No tits in Tinseltown

Words by Nicolas Zoumboulis
Art by Renee Macri

Why is the mere thought of watching a twisted deviant murdering innocent people less horrific than watching a sex scene in the same room as our parents?

We demand that films come with a high saturation of violence, yet what rarely is shown is the forbidden sex scene.

This being said, the “golden age of television” has certainly ushered in a wave of gratuitous sex scenes with shows like Game of Thrones. Streaming services have allowed productions to bypass the usually accepted standards of onscreen depictions of flesh, and provided it to an unprecedented degree. However, Hollywood not only seems to be stuck in its conservative ways, but trying to keep us there too.

Sexuality and the depiction of sex itself in American films is something that Hollywood has never been very good at. Perhaps because they don’t actually want to be. Although a lot of films are driven by romance (not to mention often involving a lot of needless objectification), these all seem to be lame fixes for avoiding our very Western fear of sex. Western society’s sexual anxieties can be traced back to conservative religious roots, where women were once painted as advocates of the devil, tempting puritans with forbidden “sins of the flesh”.

Think about when Hollywood does make an effort to explicitly depict erotic sex, it ends up being cringe inducing and laughable. The 50 Shades of Grey franchise sparked mothers across the world to prepare themselves for a 2 hour-long journey of passion and ecstasy – what it delivered was an embarrassing, vanilla mess. Anastasia and Christian could just as well be two robots disguised as humans, doing their best version of what’s known as “normal human interaction”. The sex scenes themselves are disappointing, quick cuts are jarringly used to prevent the viewers from having a clear view of what’s actually going on, and the soundtrack is blasted at a deafening volume to further distract, teasing the idea of sex but never fully gratifying audiences.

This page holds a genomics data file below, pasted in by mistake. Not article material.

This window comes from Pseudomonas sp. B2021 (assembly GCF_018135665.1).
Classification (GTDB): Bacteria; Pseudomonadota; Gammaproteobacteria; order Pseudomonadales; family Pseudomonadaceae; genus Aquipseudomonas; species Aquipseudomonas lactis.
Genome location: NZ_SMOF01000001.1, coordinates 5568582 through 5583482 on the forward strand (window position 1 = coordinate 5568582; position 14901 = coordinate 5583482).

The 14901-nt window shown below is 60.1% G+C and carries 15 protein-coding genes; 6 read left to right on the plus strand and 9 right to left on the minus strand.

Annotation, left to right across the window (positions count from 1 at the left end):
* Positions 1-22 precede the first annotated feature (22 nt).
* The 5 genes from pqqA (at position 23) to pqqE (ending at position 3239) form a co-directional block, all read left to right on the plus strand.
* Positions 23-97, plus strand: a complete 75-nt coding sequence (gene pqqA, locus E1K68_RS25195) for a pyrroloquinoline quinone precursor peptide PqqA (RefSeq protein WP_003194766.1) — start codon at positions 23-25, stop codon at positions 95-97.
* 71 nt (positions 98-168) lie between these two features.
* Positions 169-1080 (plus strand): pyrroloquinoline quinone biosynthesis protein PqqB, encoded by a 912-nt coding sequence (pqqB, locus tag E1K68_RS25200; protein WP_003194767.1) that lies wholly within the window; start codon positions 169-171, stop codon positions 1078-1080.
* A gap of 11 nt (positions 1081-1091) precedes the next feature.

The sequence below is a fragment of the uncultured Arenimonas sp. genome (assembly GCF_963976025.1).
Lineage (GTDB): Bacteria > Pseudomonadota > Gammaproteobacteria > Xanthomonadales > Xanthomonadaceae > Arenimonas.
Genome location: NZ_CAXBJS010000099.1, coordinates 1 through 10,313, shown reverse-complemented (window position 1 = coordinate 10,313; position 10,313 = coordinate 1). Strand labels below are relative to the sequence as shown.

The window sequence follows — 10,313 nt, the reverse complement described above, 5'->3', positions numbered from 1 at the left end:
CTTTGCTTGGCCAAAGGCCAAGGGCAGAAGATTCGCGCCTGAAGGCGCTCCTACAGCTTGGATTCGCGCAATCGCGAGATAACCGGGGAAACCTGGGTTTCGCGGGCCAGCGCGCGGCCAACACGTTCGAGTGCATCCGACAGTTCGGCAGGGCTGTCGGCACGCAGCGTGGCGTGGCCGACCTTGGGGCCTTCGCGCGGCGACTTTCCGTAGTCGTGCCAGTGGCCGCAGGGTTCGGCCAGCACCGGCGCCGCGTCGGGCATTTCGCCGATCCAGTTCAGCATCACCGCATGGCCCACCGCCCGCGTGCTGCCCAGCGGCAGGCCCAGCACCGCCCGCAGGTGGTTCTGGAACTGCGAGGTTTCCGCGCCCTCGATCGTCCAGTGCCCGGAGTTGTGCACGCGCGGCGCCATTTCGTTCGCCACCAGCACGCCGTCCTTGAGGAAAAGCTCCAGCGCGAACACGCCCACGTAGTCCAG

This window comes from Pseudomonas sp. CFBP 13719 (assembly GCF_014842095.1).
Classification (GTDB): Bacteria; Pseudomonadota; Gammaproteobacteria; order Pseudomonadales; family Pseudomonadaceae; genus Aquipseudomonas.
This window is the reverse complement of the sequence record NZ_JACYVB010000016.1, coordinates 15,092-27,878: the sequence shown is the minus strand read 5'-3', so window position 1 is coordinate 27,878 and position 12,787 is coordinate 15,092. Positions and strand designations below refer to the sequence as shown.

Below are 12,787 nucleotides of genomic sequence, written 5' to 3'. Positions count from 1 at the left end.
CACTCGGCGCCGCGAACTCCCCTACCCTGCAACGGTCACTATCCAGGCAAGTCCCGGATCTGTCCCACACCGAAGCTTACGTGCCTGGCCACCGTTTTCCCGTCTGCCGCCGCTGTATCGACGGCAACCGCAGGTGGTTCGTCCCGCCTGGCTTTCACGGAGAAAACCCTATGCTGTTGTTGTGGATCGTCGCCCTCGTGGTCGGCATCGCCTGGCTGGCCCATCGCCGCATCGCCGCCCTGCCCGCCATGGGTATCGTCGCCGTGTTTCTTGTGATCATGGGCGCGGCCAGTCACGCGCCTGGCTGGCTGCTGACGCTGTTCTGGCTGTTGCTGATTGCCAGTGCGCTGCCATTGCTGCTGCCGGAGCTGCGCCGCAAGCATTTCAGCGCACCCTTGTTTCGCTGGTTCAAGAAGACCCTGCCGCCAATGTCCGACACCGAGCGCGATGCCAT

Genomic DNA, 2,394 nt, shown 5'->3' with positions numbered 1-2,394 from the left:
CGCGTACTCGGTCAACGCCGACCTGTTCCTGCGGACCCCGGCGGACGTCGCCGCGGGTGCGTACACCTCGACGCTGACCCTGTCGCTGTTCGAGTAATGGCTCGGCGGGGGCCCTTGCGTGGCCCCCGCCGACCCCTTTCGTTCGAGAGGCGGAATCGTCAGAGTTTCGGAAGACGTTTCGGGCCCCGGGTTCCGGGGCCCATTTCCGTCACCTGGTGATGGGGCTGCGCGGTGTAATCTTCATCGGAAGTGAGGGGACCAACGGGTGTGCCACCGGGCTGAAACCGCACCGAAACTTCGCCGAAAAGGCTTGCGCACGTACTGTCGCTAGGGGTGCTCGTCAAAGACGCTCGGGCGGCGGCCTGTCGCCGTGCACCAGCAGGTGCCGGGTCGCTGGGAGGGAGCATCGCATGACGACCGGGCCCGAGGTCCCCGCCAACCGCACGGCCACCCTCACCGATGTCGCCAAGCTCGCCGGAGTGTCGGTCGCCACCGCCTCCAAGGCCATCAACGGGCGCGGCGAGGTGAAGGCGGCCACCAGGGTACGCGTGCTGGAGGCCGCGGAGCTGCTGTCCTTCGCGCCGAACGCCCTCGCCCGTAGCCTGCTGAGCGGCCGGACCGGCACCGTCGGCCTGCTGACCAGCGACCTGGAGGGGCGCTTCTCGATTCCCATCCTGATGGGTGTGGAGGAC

The message is continually drilled in; that we ought to feel awkward and ashamed of our carnal desires. Film classification ratings are most harsh on female nudity and the enjoyment of sex (especially lesbian sex) rather than monitoring violence. As studies find that gun violence in PG-13 films are steadily rising, somehow sex remains a point of concern among parents and classification boards.

In France, the coming-of-age LGBT romantic drama Blue is the Warmest Colour (La Vie d’Adèle – Chapitres 1 & 2) was open to any viewers above the age of 12, whilst in America it was only available to adults, who had already passed the film’s target audience. The film skilfully walks the line between portraying sex as both visceral art and normality. In reference to the nudity and sex scenes, Adèle Exarchopoulos who plays the titular character said, “I understand it. American audiences aren’t used to it”. The matter-of-fact attitude that international films take with sex doesn’t reduce it to some sort of immature joke. Instead, it’s simply a part of everyday life.

Whenever Hollywood does make reference to sexuality, it’s often done so in a roundabout way, treating it as a taboo and further reinforcing our misplaced sense of guilt. This is a damaging attitude, and confusing not only for maturing children and adolescents, but adults too.

Like Exarchopoulos says, “We all have sex, it’s like a drug, everyone loves it” so damn Hollywood and its outdated agenda.

 

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